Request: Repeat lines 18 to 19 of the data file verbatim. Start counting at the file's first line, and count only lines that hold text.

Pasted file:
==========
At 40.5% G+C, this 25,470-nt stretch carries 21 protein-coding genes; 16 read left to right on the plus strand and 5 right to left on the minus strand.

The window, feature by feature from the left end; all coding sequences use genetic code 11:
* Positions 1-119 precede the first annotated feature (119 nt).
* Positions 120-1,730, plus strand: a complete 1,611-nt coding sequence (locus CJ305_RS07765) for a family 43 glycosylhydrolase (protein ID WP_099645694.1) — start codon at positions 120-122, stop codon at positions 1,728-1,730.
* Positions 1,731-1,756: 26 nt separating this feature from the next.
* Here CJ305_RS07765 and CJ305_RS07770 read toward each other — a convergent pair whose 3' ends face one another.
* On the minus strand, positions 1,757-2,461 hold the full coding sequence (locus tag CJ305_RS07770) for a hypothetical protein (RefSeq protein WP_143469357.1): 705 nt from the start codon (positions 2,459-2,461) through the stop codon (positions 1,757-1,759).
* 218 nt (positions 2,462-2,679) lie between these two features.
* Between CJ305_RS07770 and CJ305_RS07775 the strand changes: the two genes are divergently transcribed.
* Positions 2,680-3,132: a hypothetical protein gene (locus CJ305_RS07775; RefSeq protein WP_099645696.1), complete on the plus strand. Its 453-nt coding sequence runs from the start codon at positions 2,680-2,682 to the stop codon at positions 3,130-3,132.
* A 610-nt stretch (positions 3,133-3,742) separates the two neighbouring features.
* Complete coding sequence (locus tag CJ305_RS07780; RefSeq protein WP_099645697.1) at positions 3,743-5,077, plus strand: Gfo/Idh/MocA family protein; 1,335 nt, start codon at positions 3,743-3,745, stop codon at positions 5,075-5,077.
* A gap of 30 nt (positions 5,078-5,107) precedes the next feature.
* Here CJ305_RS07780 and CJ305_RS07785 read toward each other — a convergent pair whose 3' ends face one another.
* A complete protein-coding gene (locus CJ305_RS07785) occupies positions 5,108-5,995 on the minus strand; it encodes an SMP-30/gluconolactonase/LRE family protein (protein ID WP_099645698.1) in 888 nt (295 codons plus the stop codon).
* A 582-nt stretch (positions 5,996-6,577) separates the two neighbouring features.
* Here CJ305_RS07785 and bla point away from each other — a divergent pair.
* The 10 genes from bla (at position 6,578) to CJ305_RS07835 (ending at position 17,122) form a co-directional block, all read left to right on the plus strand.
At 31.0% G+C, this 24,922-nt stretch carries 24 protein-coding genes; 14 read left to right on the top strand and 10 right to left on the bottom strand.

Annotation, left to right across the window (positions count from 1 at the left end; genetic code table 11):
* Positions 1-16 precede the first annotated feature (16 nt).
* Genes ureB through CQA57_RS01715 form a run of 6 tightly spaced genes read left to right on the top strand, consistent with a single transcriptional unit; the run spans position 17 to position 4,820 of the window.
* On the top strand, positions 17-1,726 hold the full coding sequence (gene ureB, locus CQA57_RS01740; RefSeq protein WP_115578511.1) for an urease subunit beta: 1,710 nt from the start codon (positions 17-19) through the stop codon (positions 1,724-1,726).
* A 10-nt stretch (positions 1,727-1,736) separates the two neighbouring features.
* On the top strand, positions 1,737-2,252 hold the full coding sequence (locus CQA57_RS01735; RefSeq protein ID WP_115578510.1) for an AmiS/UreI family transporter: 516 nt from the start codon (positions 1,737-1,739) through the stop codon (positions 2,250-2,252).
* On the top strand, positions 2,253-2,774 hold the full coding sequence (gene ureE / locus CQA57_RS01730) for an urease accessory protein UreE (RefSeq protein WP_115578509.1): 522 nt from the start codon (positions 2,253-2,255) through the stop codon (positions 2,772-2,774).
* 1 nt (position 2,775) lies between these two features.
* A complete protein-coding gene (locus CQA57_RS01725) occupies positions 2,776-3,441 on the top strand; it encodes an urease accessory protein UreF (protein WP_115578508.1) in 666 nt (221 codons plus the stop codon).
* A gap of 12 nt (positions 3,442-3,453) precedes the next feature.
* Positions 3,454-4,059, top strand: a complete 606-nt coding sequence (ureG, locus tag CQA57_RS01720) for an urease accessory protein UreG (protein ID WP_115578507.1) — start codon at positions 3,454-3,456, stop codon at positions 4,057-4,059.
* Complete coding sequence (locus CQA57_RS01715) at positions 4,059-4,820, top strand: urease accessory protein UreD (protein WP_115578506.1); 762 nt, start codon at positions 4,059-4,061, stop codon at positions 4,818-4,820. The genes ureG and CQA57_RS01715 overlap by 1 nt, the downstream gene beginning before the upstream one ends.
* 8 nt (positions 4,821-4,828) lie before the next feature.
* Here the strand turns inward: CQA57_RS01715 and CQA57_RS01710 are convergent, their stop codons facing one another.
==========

* The 10 genes from bla (at position 6,578) to CJ305_RS07835 (ending at position 17,122) form a co-directional block, all read left to right on the plus strand.
At 31.0% G+C, this 24,922-nt stretch carries 24 protein-coding genes; 14 read left to right on the top strand and 10 right to left on the bottom strand.